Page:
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crushing case

Errington Thompson errington at erringtonthompson.com
Mon Apr 16 09:29:08 BST 2012


Here's that paper. 

E

Errington C. Thompson, MD, FACS, FCCM
Trauma Surgeon/Surgical Critical Care
Radio Talk Show Host - Podcasts
Asheville, NC  

-----Original Message-----
From: trauma-list-bounces at trauma.org [mailto:trauma-list-bounces at trauma.org]
On Behalf Of Dr and Mrs T Hardcastle
Sent: Monday, April 16, 2012 2:57 AM
To: Trauma-List [TRAUMA.ORG]
Subject: Re: crushing case

Ian

AfJEM is free full text on the publisher (Elsevier) website

> I can't access AfJEM - is it possible to post the paper?
>
> Ian
>
> Sent from my iPhone
>
> On 15/04/2012, at 15:56, "Dr and Mrs T Hardcastle"
> <dr.tchardcastle at absamail.co.za> wrote:
>
>> Short answer - now we know it does not help: Study by Brown et al 
>> from California in J Trauma and one from Cape Town (AfJEM 2011) 
>> showed no difference in need for RRT or mortality.
>>
>> Tim Hardcastle
>>
>>> This raises a question from a field provider.  As a paramedic, 
>>> should sodium bicarb play any role in the resuscitation of this
individual?
>>> Assuming a longer transport time to an ER.
>>>
>>> Bicarb has always been discussed (to my knowledge) in this type of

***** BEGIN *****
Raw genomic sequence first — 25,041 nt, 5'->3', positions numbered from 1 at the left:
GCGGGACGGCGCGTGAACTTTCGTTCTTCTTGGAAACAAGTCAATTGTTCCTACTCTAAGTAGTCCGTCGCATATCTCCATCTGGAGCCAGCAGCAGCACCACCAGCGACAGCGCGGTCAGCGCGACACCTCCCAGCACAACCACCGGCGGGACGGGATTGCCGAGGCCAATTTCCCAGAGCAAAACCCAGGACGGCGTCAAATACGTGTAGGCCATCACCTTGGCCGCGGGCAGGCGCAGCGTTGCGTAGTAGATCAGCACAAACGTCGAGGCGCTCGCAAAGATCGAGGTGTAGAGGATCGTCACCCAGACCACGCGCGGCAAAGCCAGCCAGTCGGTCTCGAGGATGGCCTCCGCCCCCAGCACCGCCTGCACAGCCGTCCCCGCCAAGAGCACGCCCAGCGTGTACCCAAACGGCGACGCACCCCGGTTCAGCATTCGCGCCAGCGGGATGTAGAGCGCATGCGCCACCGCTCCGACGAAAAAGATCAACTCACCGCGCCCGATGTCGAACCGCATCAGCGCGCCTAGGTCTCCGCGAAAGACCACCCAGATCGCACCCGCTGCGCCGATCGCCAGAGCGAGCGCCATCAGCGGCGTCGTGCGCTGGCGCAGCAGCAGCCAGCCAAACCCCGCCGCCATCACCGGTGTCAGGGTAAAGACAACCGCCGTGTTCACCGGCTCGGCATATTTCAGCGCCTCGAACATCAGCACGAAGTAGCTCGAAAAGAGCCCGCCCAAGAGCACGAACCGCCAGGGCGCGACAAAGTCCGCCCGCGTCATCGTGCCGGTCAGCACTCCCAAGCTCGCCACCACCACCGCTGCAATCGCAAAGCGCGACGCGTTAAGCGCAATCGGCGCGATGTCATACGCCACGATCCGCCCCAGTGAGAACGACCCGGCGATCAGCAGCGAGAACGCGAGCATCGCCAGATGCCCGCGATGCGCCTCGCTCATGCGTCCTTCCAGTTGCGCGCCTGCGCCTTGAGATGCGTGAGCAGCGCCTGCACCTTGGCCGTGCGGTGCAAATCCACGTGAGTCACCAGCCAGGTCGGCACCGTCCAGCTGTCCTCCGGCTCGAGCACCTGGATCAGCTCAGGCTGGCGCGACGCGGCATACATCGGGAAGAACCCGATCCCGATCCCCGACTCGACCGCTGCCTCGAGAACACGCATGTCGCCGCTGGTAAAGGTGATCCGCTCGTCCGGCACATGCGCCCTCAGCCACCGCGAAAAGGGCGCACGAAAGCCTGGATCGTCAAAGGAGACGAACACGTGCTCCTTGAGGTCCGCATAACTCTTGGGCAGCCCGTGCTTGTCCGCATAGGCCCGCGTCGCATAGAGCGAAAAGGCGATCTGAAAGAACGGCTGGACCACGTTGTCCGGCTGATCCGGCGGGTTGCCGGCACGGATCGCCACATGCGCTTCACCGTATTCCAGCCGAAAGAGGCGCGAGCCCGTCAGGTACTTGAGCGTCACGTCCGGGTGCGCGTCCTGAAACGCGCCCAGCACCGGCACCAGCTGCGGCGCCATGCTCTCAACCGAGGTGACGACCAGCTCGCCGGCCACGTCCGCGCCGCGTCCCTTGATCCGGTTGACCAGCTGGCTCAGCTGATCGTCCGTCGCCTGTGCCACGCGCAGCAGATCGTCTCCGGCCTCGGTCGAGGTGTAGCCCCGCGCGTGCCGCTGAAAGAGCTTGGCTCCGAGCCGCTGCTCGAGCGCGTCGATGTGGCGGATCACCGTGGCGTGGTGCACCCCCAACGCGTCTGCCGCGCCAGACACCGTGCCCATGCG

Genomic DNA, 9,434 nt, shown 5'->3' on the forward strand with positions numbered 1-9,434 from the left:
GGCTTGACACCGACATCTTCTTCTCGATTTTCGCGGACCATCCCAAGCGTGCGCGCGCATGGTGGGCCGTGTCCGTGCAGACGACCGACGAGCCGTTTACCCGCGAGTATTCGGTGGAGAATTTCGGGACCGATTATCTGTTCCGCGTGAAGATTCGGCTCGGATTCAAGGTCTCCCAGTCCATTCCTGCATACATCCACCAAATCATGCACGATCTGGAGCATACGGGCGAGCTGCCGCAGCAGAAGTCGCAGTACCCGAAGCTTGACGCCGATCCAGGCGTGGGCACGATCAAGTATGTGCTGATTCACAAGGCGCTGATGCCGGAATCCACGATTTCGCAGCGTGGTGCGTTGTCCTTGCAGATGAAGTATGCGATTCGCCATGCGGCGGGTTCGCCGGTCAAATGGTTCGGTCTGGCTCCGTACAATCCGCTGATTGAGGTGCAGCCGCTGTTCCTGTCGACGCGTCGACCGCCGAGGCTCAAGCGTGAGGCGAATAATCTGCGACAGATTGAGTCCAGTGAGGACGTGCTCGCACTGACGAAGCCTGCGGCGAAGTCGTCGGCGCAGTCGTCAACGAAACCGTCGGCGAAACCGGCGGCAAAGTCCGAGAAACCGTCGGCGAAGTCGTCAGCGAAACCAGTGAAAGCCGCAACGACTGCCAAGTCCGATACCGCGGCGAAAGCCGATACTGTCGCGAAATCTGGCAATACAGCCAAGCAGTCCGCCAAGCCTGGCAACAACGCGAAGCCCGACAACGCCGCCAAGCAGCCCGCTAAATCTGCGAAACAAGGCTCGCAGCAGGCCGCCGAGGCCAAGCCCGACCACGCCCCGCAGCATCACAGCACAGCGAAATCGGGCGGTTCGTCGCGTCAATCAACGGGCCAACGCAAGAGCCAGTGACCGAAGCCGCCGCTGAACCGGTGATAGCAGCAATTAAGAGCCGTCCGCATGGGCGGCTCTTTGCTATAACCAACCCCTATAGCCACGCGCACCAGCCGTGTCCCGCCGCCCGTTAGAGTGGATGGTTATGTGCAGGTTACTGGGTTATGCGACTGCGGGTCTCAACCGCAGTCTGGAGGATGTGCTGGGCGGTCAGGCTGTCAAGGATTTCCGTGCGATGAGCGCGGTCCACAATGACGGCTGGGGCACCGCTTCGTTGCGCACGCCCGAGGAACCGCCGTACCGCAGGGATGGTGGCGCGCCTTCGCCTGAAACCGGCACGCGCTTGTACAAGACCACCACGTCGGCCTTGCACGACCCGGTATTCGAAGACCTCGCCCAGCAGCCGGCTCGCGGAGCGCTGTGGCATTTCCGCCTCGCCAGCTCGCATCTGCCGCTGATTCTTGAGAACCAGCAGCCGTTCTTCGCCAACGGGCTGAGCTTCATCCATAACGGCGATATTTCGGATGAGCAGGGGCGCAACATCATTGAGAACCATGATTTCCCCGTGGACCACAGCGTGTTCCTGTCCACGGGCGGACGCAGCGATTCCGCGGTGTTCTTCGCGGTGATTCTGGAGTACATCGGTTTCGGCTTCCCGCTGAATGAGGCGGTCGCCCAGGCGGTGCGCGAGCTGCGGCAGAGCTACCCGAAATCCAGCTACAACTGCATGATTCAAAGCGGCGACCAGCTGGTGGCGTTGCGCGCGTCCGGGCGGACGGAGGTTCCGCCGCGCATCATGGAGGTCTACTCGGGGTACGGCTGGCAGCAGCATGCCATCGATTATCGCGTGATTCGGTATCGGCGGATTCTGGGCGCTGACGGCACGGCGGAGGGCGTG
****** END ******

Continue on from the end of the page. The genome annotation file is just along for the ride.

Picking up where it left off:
>>> resuscitation, given the (presumed) acidotic state that led to the 
>>> arrest.
>>>
>>> Is this correct or incorrect logic?
>>>
>>> Sahaj Khalsa
>>>
>>> On Sat, Apr 14, 2012 at 5:09 PM, Scott Bricker
>>> <scottbricker at verizon.net>wrote:
>>>
>>>> On arrival, do pericardial ultrasound. If there is cardiac motion, 
>>>> do resuscitative thoracotomy. If there is no cardiac motion, 
>>>> pronounce the patient dead.
>>>>
>>>> Scott Bricker, MD
>>>> Harbor-UCLA Medical Center
>>>>
>>>> Connected by DROID on Verizon Wireless
>>>>
>>>> -----Original message-----
>>>> From: Errington Thompson
>>>> <errington at erringtonthompson.**com<errington at erringtonthompson.com>
>>>>>
>>>> To: trauma-list at trauma.org
>>>> Cc: trauma-list at trauma.org
>>>> Sent: Sat, Apr 14, 2012 22:52:10 GMT+00:00
>>>> Subject: Re: crushing case
>>>>
>>>> I have not followed this thread. But it appears from the 
>>>> presentation u have PEA. Need to go thru the drill. Bilateral chest 
>>>> tubes.
>>>> Pericardial
>>>> tap. Fluids.
>>>> Errington C. Thompson, MD
>>>> Trauma/Critical Care
>>>> Sent from my Verizon Wireless 4GLTE Phone
>>>>
>>>> -----Original message-----
>>>> From: Jan <jwduijff at gmail.com>
>>>> To: "Trauma-List [TRAUMA.ORG]" <trauma-list at trauma.org>
>>>> Cc: "Trauma-List [TRAUMA.ORG]" <trauma-list at trauma.org>
>>>> Sent: Sat, Apr 14, 2012 22:13:07 GMT+00:00
>>>> Subject: Re: crushing case
>>>>
>>>> Case very interesting, just a bit over my head so I thought better 
>>>> to read posted suggestions in awe..
>>>>
>>>> Kind regards,
>>>>
>>>> Jan Duijff
>>>> Trauma fellow
>>>>
>>>> Op 14 apr. 2012 om 18:23 heeft Caesar Ursic <cmursic at gmail.com> het 
>>>> volgende geschreven:
>>>>
>>>> Interesting lack of interest in this case.  I wonder if this 
>>>> listserve
>>>>> membership is dwindling...
>>>>>
>>>>>> On Wed, Apr 11, 2012 at 1:35 AM, Dr and Mrs T Hardcastle <
>>>>>>
>>>>> dr.tchardcastle at absamail.co.za**> wrote:
>>>>>
>>>>>> Caesar - my comments between your questions:
>>>>>>>
>>>>>> Tim Hardcastle
>>>>>>
>>>>>>> A case submitted for your consideration:
>>>>>>>
>>>>>>>> 43 yo male construction worker suddenly had large amount of